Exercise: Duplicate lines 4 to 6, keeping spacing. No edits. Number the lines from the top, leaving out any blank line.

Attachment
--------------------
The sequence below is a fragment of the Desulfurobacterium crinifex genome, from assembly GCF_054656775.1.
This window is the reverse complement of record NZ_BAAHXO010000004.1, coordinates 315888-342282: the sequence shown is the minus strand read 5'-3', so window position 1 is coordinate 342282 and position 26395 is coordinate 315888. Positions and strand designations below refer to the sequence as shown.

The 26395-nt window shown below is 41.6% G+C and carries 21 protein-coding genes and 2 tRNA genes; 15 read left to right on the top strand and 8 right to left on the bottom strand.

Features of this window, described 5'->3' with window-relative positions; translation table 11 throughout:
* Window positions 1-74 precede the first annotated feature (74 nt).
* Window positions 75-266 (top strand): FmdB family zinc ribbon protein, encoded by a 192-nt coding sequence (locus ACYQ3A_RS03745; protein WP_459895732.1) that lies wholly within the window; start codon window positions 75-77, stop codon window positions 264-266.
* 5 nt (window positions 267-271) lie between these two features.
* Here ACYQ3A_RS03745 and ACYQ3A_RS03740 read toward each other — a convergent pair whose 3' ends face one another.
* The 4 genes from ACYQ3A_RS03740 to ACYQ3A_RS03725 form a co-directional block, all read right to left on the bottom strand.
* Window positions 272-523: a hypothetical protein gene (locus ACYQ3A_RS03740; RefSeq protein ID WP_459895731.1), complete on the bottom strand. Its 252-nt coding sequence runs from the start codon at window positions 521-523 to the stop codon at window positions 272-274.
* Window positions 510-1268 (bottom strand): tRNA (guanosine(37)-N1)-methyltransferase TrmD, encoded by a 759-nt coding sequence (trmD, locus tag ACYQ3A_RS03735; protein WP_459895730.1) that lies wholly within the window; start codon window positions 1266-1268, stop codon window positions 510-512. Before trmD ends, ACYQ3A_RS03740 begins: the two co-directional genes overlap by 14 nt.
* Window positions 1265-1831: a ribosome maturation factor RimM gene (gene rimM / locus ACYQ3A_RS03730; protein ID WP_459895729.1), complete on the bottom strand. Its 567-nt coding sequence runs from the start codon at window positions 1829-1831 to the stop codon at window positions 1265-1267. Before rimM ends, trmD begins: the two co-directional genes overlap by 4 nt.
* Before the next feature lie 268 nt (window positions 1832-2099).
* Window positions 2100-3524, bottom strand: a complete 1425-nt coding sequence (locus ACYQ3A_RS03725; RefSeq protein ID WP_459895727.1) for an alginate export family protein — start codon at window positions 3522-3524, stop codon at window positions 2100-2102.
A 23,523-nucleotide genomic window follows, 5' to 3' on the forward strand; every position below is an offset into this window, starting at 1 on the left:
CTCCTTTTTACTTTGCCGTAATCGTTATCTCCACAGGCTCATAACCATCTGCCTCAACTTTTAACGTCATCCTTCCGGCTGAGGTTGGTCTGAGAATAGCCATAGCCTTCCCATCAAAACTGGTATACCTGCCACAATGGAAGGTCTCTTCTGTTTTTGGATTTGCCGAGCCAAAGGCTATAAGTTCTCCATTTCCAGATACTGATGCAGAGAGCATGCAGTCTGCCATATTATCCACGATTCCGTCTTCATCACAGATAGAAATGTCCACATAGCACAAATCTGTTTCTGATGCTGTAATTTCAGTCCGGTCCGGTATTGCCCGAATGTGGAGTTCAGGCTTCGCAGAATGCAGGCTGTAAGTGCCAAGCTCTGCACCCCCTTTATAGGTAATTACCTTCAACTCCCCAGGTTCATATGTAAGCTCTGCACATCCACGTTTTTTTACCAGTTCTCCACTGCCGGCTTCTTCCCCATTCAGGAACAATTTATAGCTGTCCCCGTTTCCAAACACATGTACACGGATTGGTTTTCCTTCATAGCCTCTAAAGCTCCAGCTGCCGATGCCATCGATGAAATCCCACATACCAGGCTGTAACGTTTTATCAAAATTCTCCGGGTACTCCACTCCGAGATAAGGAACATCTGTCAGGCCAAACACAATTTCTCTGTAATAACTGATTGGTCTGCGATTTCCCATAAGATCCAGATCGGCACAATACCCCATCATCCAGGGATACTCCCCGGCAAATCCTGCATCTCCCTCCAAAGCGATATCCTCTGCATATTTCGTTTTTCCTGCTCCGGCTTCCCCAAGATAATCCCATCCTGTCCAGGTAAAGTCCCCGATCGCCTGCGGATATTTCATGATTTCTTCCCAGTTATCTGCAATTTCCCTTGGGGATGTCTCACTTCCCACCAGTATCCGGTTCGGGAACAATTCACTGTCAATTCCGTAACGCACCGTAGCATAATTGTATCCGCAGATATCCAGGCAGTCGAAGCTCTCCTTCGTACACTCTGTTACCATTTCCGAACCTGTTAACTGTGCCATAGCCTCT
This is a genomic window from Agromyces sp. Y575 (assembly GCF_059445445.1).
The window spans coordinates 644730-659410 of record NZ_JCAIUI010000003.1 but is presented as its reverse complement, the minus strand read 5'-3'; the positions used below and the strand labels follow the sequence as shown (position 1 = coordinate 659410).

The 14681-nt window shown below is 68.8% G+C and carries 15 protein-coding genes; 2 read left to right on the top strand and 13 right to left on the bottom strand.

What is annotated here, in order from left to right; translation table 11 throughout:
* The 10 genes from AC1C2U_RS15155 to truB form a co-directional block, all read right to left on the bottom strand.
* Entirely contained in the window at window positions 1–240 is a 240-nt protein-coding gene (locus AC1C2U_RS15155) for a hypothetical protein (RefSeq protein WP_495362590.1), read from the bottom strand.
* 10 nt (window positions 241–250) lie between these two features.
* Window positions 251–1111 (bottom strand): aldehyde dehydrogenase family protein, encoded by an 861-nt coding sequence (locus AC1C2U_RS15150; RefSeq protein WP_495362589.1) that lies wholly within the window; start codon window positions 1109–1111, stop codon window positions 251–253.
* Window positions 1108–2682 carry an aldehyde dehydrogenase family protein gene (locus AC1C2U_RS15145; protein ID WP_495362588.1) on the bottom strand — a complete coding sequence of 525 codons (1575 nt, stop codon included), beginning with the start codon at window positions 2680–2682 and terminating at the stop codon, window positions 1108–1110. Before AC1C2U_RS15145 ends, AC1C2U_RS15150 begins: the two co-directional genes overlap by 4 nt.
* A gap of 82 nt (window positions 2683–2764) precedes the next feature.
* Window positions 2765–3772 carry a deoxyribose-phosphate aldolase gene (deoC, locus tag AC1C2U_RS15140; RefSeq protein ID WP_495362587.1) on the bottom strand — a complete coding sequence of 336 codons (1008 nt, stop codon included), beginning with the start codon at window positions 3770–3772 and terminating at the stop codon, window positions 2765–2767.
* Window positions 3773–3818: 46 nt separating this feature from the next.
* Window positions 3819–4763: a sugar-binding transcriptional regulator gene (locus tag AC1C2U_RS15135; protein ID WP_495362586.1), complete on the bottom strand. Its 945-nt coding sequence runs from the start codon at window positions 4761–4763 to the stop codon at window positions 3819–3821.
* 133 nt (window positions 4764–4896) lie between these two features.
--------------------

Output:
Features of this window, described 5'->3' with window-relative positions; translation table 11 throughout:
* Window positions 1-74 precede the first annotated feature (74 nt).
* Window positions 75-266 (top strand): FmdB family zinc ribbon protein, encoded by a 192-nt coding sequence (locus ACYQ3A_RS03745; protein WP_459895732.1) that lies wholly within the window; start codon window positions 75-77, stop codon window positions 264-266.